Mitt Romney’s campaign is seeking to expand the political battleground with an advertising blitz in Pennsylvania, a move hailed by his staffers as a symbol of his broadening support and dismissed by President Obama’s advisers as a desperation ploy.
With plans to buy ads in the expensive Philadelphia market, Romney is hoping to make a play for the state’s 20 electoral votes in what has been considered safe Obama territory. Romney’s campaign argues that it is a sign of strength – that things are going so well for them that they’re able to compete in more states.
“Pennsylvania presents a unique opportunity for the Romney campaign,” Rich Beeson, Romney’s political director, wrote in a memorandum released today. He noted that the state has elected a Republican US senator, Pat Toomey, and a Republican governor in recent years, as well as sent more Republicans to the state legislature.
“This expansion of the electoral map demonstrates that Governor Romney’s momentum has jumped containment from the usual target states and has spread to deeper blue states that Chicago never anticipated defending,” Beeson wrote.
President Obama’s campaign counters that Republicans are making a Hail Mary pass because they are unable to win in other battleground states, such as Ohio, and need to find another way to get the 270 electoral votes needed to win.
Obama’s campaign is also buying ads in Pennsylvania, and Vice President Joe Biden is planning to campaign there. Those decisions are made not out of worry that the state is slipping, they argue, but out of precaution and not wanting to give Romney a free pass over the airwaves.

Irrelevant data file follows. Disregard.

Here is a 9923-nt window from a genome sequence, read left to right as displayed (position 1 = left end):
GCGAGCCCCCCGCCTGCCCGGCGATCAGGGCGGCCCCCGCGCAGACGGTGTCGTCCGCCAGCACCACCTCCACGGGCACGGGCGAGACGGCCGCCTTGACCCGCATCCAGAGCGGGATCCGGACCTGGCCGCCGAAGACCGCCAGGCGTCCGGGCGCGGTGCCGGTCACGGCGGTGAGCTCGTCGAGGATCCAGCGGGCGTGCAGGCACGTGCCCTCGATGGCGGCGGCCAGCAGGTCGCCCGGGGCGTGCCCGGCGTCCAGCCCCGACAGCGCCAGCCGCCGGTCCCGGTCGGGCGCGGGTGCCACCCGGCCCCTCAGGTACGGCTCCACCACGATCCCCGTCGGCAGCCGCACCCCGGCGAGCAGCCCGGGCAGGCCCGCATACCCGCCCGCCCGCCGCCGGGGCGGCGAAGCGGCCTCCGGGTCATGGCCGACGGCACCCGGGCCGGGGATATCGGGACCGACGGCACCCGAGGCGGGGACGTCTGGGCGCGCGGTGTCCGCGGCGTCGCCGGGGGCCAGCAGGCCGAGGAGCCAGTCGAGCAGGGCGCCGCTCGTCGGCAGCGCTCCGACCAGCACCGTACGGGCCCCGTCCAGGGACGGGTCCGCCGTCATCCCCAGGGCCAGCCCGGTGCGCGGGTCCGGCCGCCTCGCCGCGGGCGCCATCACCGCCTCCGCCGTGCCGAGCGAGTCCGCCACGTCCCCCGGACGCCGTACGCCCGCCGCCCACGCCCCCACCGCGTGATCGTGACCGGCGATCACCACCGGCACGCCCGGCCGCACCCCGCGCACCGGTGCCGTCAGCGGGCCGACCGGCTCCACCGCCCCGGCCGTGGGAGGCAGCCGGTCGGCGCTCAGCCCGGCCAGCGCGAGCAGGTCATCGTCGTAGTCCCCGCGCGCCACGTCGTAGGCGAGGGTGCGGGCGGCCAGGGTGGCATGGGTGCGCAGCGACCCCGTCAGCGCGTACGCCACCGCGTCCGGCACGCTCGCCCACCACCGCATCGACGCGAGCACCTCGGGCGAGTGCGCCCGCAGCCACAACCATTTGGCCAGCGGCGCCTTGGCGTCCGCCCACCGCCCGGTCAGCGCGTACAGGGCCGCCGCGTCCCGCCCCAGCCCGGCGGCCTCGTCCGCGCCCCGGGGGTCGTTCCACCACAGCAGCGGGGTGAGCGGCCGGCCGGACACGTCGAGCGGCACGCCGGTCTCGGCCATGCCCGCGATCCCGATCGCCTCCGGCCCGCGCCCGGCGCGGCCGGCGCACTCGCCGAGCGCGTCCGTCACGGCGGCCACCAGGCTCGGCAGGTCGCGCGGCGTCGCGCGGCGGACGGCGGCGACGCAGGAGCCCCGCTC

“The Romney campaign has found itself with a tremendously narrow and improbable path to 270 electoral votes,” Jim Messina, the Obama campaign manager, said in a statement. “Now, like Republicans did in 2008, they are throwing money at states where they never built an organization and have been losing for two years. Let’s be very clear, the Romney campaign and its allies decision to go up with advertising in Michigan, Pennsylvania and Minnesota is a decision made out of weakness, not strength.”
A new ad released this afternoon by the Romney campaign highlights Romney’s position on encouraging new coal-powered plants as part of his energy policy.
“And by the way, I like coal!” Romney is seen saying in the first presidential debate, with upbeat music in the background. “People in the coal industry feel like it’s getting crushed by your policies.”
The ad, titled “Crushed by your Policies,’’ blames the administration for the closing or converting of 22 coal units in Pennsylvania.
Coal mining in the western part of the state has been slowed by economic forces and, industry insiders say, regulations. Much of that slowdown, however, has been made up by natural gas fracking operations in the area.
Unlike some of the other swing states, Pennsylvania does not offer early in-person voting, which makes a late play an easier feat.
Still, no Republican presidential candidate has carried Pennsylvania since 1988, when George H.W. Bush beat Michael Dukakis. Recent polls have suggested that the race is tightening, but most political analysts still have the state leaning in Obama’s direction.
Romney has no plans to visit the state. And the ads that they are buying will reportedly run only on the day before the election and on Election Day, hardly a strategy that would be used to maximum impact. Citing ad trackers, NBC News reported that the buy was at least $120,000.
The pro-Romney super PAC, Restore Our Future, announced on Monday that it was spending $2.1 million on ads in Pennsylvania.
Because this year’s campaign is the most expensive ever – each campaign has raised about $1 billion – it makes it easier for trickery and head fakes heading down the final stretch.
“The Romney campaign has the resources to expand the map in ways that weren’t possible in past cycles,” Beeson wrote in the campaign memo.